Development and immunohistochemical characterization of patient-derived xenograft models for muscle invasive bladder cancer

Document Type : Original Article


1 Urology and Nephrology Research Center, Shahid Beheshti University of Medical Sciences, Tehran, Iran

2 Gene Therapy Research Center, Digestive Diseases Research Institute, Tehran University of Medical Sciences, Tehran, Iran

3 Department of Pathology, Labbafinejad Hospital, Shahid Beheshti University of Medical Sciences, Tehran, Iran

4 Department of Oncology, Shohada-e-Tajrish Medical Center, School of Medicine, Shahid Beheshti University of Medical Sciences, Tehran, Iran

5 Taleghani Hospital, Shahid Beheshti University of Medical Sciences, Tehran, Iran


Objective(s): Patient-derived xenograft (PDX) models have become a valuable tool to evaluate chemotherapeutics and investigate personalized cancer treatment options. The role of PDXs in the study of bladder cancer, especially for improvement of novel targeted therapies, continues to expand. In this study, we aimed to establish autochthonous PDX models of muscle-invasive bladder cancer (MIBC) to provide a useful tool to conduct research on personalized therapy. 
Materials and Methods: Tumors from MIBC patients undergoing radical cystectomy were subcutaneously transplanted into immunodeficient mice. The tumor size was measured by a caliper twice a week for up to five months. After the first growth in mice, they were serially passaged. Hematoxylin and eosin (H&E) staining and immunohistochemistry (IHC) of 11 markers (Ki67, P63, GATA3, KRT5/6, KRT20, E-cadherin, 34βE12, PD-L1, EGFR, Nectin4, and HER2) were used to evaluate phenotype maintenance of original tumors.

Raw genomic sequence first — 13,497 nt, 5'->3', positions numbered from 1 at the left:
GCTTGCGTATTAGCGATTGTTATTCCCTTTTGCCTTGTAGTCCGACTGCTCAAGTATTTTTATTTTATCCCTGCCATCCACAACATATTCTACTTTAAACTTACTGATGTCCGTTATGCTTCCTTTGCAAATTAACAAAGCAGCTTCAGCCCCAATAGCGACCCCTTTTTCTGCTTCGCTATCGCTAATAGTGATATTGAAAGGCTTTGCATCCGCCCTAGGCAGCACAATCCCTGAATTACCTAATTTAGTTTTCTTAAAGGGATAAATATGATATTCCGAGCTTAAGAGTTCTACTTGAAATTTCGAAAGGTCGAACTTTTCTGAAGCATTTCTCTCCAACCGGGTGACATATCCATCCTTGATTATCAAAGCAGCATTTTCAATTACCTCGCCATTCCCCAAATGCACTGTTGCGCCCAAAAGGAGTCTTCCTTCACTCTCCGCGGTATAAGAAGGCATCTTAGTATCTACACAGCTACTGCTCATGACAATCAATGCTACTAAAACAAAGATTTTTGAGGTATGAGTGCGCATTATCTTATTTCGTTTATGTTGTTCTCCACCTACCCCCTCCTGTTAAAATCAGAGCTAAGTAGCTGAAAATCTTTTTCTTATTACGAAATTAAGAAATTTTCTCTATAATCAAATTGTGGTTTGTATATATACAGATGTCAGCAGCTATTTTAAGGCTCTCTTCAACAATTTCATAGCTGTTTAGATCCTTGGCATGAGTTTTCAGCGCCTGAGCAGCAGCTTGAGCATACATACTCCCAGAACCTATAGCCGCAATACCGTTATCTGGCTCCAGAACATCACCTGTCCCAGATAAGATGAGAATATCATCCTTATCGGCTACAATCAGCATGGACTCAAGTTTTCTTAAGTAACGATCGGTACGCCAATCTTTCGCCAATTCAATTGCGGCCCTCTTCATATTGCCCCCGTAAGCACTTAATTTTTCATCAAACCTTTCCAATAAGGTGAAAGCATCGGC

Results: From 10 MIBC patients, two PDX models (P8X20 and P8X26) were successfully established (20% success rate). These models mostly retained primary tumor characteristics including histology, morphology, and molecular nature of the original cancer tissues. IHC analysis showed that the expression level of 7 markers for the model P8X20, and 8 markers for the model P8X26 was exactly similar between the patient tumor and the next generations.
Conclusion: We developed the first autochthonous PDX models of MIBC in Iran. Our data suggested that the established MIBC PDX models reserved mostly histopathological characteristics of primary cancer and could provide a new tool to evaluate novel biomarkers, therapeutic targets, and drug combinations.


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